My wife says that I can sleep anywhere. I’m pretty sure that is true. I slept in church as a kid, snoozed my way through large lecture halls in college, and I’ve never survived a planetarium program without a nap.
It’s easy to look out at a very large audience and lapse back into lecturing even if you routinely use questioning in your work to get people engaged. It seems daunting to be interactive if 500 or 1,000 or 3,000 people are looking at you, perhaps watching you on dual projection screens and listening to your amplified voice.
There are still some great options to helping your audience feel more involved. Here are seven ways you might keep most of your audience and even people like me paying attention.
- Take a poll – Ask questions that lead into your thematic presentation that have yes or no answers and ask for people to put up their hands or stand up. “How many of you have seen a bald eagle in the wild? Just hold up your hand if you have.” This is a great way to do some on the spot market research. You can find out if they have visited before, what they enjoy, and what they would like to know or do. Just the act of standing up gets them involved, engages their minds and shows that you’re interested in what they think.
- Honor members of the audience – Ask someone to stand up and tell a story about her or his achievements. Let them know before the presentation you will ask so they are ready. You can honor more than one at once. I was often host to an audience of 1,000 on Veteran’s Day and would ask all veterans to stand and then invite the audience to thank them. It was a good way to recognize the holiday, the veterans and set a tone for the morning program. You might ask all who have won an award or whohave made a major donation to stand up and be recognized.
- Sing a familiar song with the group – I was astonished when I attended a Prairie Home Companion performance in San
Antonio at a beautiful old theater. Garrison Keillor’s program was quite good, but the intermission was even better. He stayed on stage and sang songs with the audience. I did not get up to take a break and was glad I did not. I raced out for a restroom break immediately after the intermission, but I came back for the second segment as quickly as I could with renewed interest. He brought the audience closer together with the universals of songs common to our culture. It was wonderful to look at people on either side smiling back, humming when they couldn’t remember all the words. Home on the Range brought down the house, as they say.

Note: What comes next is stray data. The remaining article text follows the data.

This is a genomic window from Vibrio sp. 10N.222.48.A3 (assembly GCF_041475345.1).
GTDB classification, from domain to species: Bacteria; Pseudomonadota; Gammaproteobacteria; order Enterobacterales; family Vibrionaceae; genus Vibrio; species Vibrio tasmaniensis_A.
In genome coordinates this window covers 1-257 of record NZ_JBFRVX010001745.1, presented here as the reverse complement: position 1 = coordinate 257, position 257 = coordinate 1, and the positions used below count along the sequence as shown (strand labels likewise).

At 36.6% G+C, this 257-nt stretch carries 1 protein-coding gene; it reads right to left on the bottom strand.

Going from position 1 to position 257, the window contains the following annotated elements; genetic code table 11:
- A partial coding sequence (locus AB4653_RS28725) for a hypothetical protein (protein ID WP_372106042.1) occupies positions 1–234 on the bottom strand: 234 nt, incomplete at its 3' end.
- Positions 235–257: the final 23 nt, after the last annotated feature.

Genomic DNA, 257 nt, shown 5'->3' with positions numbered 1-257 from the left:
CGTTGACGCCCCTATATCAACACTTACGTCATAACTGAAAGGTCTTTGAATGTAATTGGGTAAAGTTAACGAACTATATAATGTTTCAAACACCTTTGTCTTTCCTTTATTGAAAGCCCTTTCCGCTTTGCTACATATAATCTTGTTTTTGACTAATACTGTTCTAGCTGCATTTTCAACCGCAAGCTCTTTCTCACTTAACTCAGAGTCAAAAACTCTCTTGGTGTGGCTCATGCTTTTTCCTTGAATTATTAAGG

- Invite questions from the audience – If you do this, be sure to have people with cordless mikes standing by to allow everyone to hear the question or comment of audience members. This keeps you on your toes as a presenter as you attempt to respond thoughtfully to the questions that are asked, and keeps the audience listening to your candid answers with real interest. Be sure to thank those who participate.
- Ask a challenging question – if you do this, consider having a gift for the respondent. It could be the book you wrote, a fun t-shirt, or a wrapped chocolate truffle or something symbolic, like a squeezable toy in the shape of something related to the theme of your talk. If it’s something you can toss without risk of hurting anyone, audiences seem to enjoy trying to catch or watching others catch the item.
- Try working without a net – Use your speaking ability and physical presence to command attention instead of relying on Powerpoint presentations. Unless the images you can project are truly necessary to illustrate your program, you might find that your audience can pay attention more easily to your face, voice, and body language. Go down into the audience wearing a portable microphone and talk directly to individuals, always moving your attention (Hint: Watch Ellen DeGeneres on TV for ideas).
- Bring some up front to take part in an activity – Involve some from the audience and their friends will pay even more attention. Those who take part will enjoy the attention. Others will wonder if they might be next.
There are, no doubt, other ways to keep a large audience presentation from being a boring lecture. Think about what you might do that challenges the audience to stay involved, to think about and process what you are saying.
And if you need me there in the front row as a test of how interesting your program is, just let me know. I never intend to take a nap, but if you can keep me awake, you know just how good you really are.
P.S. All of these photos were taken in Korea in 2006, when the Korean government invited interpreters from many agencies and nations to demonstrate “hands-on learning” to communities and universities.